Egyptian judge is demanded, in the absence of a clear law article, to seek a solution

for the dispute before him guided by the principles included in the general law for all

Egyptians with all their different religions… It is clear through researches … that

many modern theories were known to Muslim jurists". These preparatory works

stated: "Highlighting the principles of Islamic Sharia'h is a renovation aiming at

meeting the rights of that Sharia'h not only in its capacity as an historic source for a

part of the project's rules (later known as the civil law), but as a unique model of fine

technical linguistic formations. The Islamic Sharia'h has enjoyed a distinguished place

in the jurisprudence of comparative law and headed the finest modern techniques on

the theory of arbitrary use of right and other human theories. Therefore, it is entitled

to be a source of inspiration for Egyptian judiciary, especially that most of the

project's rulings (later known civil law) can be produced under the Sharia'h rulings on

its various schools without burdens". The preparatory works also stated: "The article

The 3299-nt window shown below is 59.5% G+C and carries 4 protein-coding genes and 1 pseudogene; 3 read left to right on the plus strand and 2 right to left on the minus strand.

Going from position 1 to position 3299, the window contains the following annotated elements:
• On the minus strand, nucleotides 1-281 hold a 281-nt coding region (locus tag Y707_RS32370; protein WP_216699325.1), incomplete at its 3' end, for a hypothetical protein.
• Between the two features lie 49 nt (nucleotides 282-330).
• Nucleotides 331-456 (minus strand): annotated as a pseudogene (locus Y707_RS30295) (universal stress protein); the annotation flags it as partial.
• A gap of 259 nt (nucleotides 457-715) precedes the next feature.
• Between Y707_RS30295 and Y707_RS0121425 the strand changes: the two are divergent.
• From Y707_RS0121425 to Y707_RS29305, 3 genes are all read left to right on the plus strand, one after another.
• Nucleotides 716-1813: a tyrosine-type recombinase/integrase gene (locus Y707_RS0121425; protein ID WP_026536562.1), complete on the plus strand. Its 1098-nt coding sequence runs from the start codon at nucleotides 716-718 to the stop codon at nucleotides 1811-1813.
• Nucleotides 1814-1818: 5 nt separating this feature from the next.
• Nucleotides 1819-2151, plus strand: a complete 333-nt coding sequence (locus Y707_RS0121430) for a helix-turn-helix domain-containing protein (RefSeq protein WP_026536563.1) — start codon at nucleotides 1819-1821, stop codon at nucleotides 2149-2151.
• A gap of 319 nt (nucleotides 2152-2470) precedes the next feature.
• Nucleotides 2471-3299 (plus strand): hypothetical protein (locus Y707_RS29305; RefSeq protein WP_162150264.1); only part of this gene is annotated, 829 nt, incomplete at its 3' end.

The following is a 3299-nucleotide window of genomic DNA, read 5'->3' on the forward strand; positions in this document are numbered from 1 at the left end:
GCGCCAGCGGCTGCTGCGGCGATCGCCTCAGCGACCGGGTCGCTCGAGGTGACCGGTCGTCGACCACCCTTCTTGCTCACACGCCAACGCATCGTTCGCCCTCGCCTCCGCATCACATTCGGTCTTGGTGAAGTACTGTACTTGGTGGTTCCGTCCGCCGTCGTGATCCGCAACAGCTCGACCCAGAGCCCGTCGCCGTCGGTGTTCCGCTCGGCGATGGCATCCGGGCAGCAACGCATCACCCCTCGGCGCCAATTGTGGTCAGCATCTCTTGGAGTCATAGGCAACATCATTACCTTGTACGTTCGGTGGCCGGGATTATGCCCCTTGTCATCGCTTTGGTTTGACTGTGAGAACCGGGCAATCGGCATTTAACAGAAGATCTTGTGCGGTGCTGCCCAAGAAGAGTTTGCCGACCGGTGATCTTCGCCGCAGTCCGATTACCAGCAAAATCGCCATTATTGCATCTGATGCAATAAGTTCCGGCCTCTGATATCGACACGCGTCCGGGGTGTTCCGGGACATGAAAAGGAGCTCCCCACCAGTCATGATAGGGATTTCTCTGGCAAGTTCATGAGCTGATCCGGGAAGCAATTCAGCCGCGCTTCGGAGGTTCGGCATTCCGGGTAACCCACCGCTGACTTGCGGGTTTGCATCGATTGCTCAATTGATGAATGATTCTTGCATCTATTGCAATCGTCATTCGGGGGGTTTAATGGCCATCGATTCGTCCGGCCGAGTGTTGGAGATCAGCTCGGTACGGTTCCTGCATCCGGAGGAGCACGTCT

speaks about the principles of (Islamic) Sharia'h, that is its general concepts, which

are not a subject of contention among jurists." (Preparatory Works for the Civil Law –

Part 1 – Pages 184, 189, 191).


It is clear, from what is above mentioned, that the legislator did not put a definition

for the word "principles" or "the Islamic Sharia'h", even though that was a must,

especially the expression and word were used in an important law, like the civil law

and were later used in the constitution.


But it is clear form the preparatory works of the civil law that the legislator, by using

the expression "principles of Islamic Sharia'h", meant the general rulings jointly

agreed upon by the Islamic schools of Fiqh. This is obvious when it was stated that

"many modern theories were known to Muslim jurists", and "The article speaks about

the principles of (Islamic) Sharia'h, that is its general concepts, which are not a